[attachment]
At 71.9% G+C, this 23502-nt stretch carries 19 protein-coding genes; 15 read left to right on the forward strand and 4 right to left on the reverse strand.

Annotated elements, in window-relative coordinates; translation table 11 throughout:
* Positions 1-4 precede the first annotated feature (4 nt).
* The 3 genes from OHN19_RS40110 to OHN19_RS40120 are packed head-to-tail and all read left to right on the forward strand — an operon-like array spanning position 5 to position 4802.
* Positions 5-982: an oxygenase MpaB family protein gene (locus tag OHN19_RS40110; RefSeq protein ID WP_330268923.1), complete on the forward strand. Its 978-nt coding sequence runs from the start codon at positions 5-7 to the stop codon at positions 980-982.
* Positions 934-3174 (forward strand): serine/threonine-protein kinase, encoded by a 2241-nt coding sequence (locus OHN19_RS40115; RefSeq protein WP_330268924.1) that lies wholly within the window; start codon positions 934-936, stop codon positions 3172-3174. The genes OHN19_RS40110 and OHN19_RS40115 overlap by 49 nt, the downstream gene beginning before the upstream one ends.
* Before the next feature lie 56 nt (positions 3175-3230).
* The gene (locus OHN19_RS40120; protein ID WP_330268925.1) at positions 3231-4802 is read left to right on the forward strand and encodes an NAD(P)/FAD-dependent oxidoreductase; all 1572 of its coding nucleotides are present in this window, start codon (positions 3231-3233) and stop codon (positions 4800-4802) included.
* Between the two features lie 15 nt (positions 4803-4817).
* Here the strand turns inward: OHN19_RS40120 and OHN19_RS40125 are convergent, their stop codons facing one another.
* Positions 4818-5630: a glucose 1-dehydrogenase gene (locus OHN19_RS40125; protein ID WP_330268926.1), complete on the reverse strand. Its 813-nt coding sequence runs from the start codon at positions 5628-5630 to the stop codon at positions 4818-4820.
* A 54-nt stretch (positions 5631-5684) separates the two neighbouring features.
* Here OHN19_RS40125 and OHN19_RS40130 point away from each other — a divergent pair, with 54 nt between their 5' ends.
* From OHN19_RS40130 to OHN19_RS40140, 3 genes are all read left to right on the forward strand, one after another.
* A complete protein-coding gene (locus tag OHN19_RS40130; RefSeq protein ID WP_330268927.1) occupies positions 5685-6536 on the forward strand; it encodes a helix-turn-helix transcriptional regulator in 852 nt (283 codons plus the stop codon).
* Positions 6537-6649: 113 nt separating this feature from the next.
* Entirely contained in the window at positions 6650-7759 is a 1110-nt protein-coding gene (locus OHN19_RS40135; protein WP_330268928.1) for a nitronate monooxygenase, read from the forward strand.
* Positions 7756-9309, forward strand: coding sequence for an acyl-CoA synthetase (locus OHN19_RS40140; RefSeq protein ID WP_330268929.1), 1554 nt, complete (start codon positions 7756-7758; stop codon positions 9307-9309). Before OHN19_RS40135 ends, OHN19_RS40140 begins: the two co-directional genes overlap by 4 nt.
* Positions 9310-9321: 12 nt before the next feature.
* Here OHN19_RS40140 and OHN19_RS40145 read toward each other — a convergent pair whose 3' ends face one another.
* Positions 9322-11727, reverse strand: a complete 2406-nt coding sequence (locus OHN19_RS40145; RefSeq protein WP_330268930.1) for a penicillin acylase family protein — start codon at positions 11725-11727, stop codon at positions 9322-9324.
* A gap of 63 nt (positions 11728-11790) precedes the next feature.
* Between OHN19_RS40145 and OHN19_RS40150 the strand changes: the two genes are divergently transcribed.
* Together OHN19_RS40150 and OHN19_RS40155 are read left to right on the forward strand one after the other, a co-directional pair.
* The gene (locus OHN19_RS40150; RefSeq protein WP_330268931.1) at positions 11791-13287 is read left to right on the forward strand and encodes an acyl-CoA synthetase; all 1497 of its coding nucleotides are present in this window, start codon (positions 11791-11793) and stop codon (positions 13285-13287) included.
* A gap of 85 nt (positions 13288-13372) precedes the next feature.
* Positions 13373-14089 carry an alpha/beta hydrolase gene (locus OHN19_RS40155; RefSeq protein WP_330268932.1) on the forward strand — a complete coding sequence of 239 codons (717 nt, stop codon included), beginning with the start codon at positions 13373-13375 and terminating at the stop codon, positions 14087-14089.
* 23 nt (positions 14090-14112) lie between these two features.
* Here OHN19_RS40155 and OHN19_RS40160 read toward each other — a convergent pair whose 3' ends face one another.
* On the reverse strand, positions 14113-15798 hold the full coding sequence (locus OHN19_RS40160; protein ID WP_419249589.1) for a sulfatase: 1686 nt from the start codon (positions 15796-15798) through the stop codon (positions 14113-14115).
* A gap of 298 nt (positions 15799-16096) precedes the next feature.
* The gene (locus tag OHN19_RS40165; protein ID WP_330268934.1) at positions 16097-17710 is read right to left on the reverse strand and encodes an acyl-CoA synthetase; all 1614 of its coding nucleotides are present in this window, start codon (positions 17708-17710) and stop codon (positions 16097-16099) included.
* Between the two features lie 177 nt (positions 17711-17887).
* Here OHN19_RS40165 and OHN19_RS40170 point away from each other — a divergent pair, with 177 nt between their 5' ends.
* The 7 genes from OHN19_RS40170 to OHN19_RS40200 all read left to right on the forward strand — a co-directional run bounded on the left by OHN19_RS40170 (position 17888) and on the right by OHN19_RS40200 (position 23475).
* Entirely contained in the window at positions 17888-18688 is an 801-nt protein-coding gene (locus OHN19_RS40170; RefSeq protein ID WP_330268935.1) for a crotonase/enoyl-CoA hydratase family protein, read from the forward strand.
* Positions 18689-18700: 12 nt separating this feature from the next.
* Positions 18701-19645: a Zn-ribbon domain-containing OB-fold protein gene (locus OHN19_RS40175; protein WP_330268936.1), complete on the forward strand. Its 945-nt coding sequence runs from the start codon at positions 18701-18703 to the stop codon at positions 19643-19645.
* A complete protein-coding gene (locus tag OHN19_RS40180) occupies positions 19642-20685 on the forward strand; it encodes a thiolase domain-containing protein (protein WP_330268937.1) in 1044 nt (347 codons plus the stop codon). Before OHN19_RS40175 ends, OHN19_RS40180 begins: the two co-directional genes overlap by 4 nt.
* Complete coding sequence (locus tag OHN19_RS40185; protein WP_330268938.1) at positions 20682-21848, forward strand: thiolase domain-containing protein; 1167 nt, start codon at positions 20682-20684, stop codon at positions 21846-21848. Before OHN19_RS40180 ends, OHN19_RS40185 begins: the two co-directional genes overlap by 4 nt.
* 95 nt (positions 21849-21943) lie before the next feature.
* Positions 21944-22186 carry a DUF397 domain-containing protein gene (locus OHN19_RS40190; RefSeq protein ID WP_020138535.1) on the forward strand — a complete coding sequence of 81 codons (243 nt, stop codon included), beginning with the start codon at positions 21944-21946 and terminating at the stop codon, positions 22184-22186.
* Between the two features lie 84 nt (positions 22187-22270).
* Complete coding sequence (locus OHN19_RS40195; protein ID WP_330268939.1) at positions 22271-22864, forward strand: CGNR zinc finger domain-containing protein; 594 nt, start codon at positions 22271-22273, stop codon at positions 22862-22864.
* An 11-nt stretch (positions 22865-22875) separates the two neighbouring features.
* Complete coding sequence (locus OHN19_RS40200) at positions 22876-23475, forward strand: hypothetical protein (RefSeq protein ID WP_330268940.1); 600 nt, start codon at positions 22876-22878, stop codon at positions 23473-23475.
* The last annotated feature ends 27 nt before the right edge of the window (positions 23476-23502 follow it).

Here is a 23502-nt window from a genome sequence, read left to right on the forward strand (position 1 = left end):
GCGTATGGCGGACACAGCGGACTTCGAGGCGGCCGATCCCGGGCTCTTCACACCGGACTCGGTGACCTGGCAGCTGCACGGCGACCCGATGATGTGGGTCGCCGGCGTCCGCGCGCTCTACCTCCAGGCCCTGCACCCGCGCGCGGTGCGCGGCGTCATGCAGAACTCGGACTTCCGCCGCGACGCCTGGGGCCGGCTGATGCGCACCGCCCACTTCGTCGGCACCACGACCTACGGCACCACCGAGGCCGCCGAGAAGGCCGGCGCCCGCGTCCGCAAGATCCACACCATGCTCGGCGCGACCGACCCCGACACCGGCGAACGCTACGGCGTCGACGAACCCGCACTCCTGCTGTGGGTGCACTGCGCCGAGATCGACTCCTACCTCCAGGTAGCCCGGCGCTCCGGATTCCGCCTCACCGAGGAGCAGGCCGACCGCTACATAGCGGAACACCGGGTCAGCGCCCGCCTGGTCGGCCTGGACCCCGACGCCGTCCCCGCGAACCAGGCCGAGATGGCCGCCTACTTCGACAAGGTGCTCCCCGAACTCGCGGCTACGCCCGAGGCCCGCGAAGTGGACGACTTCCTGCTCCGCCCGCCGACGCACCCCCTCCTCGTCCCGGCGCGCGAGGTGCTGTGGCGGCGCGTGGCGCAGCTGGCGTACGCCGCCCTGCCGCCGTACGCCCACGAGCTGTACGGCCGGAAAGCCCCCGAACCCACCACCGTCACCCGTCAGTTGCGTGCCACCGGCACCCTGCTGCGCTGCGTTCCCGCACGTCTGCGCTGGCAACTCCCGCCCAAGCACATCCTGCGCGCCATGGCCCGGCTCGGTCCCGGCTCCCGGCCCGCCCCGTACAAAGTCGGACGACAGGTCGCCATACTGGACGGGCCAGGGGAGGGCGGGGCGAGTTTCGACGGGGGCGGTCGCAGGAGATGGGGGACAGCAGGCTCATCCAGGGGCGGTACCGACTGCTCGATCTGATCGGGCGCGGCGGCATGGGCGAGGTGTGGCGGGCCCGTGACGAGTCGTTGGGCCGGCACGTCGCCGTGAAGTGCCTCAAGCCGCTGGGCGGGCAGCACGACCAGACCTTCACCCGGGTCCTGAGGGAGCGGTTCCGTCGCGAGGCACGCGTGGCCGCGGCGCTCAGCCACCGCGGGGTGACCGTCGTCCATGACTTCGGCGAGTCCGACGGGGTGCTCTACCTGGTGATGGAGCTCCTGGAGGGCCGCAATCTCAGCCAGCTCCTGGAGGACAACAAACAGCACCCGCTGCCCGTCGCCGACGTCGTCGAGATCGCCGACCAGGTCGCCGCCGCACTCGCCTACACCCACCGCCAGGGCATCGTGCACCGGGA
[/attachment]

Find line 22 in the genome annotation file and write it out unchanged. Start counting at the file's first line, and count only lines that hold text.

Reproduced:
* A gap of 63 nt (positions 11728-11790) precedes the next feature.